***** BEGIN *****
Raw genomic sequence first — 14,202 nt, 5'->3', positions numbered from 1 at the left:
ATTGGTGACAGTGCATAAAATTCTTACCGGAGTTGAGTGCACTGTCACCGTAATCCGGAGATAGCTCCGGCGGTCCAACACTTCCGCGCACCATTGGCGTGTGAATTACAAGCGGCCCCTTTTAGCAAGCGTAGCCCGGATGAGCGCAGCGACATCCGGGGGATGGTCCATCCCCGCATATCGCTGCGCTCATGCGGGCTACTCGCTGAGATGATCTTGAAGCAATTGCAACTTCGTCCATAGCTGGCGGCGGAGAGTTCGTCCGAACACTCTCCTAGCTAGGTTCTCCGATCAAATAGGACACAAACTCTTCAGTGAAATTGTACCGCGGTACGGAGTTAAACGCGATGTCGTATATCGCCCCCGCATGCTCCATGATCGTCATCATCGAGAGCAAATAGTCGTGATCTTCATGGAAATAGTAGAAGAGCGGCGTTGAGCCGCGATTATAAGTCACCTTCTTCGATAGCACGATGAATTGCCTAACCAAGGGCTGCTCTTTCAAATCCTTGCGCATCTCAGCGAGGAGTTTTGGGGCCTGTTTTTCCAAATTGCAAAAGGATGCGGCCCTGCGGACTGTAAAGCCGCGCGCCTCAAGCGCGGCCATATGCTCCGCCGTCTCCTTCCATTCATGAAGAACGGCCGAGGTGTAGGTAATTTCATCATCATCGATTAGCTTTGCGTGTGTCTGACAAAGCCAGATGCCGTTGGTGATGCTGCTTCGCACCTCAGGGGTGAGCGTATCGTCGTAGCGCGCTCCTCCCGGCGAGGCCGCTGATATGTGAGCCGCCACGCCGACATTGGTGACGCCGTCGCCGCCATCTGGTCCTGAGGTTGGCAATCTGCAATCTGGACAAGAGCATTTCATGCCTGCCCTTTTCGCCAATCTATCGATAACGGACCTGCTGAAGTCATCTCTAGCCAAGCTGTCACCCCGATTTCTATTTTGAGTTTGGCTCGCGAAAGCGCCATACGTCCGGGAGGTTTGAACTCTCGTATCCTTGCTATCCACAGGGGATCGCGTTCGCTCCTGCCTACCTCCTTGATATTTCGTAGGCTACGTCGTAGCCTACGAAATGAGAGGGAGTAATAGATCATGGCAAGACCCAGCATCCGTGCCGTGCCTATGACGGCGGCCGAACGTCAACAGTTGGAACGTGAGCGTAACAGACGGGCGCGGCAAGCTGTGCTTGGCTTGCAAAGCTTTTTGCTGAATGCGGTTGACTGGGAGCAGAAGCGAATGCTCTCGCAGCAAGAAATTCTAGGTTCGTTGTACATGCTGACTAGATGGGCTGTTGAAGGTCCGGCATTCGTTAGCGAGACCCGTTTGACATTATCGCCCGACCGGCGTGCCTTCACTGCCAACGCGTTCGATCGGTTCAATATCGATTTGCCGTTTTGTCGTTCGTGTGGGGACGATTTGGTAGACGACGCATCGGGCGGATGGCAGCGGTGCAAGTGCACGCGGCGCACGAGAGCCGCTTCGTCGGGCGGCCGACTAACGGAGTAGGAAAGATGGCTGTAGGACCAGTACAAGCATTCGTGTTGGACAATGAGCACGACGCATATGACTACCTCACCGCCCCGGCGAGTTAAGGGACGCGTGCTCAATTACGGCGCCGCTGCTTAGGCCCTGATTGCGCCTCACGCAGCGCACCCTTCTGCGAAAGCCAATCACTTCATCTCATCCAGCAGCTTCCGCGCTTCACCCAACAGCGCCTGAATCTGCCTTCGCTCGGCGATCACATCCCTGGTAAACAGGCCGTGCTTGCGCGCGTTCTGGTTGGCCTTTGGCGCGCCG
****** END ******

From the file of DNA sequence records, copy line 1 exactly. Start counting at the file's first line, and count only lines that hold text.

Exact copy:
Raw genomic sequence first — 14,202 nt, 5'->3', positions numbered from 1 at the left: